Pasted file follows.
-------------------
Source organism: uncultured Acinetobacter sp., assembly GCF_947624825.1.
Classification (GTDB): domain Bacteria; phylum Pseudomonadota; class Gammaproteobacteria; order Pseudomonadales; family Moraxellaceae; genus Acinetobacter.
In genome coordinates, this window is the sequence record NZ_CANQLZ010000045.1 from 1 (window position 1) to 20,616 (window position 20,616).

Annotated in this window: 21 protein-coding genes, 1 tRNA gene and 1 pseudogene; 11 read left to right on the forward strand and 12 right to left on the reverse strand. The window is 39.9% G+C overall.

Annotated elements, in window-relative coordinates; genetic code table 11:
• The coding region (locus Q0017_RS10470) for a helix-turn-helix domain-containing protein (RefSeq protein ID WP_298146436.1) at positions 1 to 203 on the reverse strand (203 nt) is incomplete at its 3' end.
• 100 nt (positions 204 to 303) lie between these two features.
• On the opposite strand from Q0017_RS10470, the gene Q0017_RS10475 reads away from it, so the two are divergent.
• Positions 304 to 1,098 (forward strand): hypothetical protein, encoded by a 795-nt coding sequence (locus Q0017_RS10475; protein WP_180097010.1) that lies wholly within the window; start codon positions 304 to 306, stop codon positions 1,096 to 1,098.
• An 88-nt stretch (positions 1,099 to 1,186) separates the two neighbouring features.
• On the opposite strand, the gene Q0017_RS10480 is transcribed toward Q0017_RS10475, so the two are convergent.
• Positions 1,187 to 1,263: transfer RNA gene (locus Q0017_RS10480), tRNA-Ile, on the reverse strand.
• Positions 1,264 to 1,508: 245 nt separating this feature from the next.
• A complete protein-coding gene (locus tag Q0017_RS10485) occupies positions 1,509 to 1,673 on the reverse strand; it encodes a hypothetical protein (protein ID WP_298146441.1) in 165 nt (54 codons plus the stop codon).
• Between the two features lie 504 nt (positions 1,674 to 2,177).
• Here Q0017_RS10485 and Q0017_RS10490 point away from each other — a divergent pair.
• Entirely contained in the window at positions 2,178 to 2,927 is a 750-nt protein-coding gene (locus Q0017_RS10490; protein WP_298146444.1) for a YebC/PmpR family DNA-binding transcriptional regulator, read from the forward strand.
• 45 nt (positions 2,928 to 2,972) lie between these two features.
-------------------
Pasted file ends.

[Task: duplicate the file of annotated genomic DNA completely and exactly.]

Source organism: uncultured Acinetobacter sp., assembly GCF_947624825.1.
Classification (GTDB): domain Bacteria; phylum Pseudomonadota; class Gammaproteobacteria; order Pseudomonadales; family Moraxellaceae; genus Acinetobacter.
In genome coordinates, this window is the sequence record NZ_CANQLZ010000045.1 from 1 (window position 1) to 20,616 (window position 20,616).

Annotated in this window: 21 protein-coding genes, 1 tRNA gene and 1 pseudogene; 11 read left to right on the forward strand and 12 right to left on the reverse strand. The window is 39.9% G+C overall.

Annotated elements, in window-relative coordinates; genetic code table 11:
• The coding region (locus Q0017_RS10470) for a helix-turn-helix domain-containing protein (RefSeq protein ID WP_298146436.1) at positions 1 to 203 on the reverse strand (203 nt) is incomplete at its 3' end.
• 100 nt (positions 204 to 303) lie between these two features.
• On the opposite strand from Q0017_RS10470, the gene Q0017_RS10475 reads away from it, so the two are divergent.
• Positions 304 to 1,098 (forward strand): hypothetical protein, encoded by a 795-nt coding sequence (locus Q0017_RS10475; protein WP_180097010.1) that lies wholly within the window; start codon positions 304 to 306, stop codon positions 1,096 to 1,098.
• An 88-nt stretch (positions 1,099 to 1,186) separates the two neighbouring features.
• On the opposite strand, the gene Q0017_RS10480 is transcribed toward Q0017_RS10475, so the two are convergent.
• Positions 1,187 to 1,263: transfer RNA gene (locus Q0017_RS10480), tRNA-Ile, on the reverse strand.
• Positions 1,264 to 1,508: 245 nt separating this feature from the next.
• A complete protein-coding gene (locus tag Q0017_RS10485) occupies positions 1,509 to 1,673 on the reverse strand; it encodes a hypothetical protein (protein ID WP_298146441.1) in 165 nt (54 codons plus the stop codon).
• Between the two features lie 504 nt (positions 1,674 to 2,177).
• Here Q0017_RS10485 and Q0017_RS10490 point away from each other — a divergent pair.
• Entirely contained in the window at positions 2,178 to 2,927 is a 750-nt protein-coding gene (locus Q0017_RS10490; protein WP_298146444.1) for a YebC/PmpR family DNA-binding transcriptional regulator, read from the forward strand.
• 45 nt (positions 2,928 to 2,972) lie between these two features.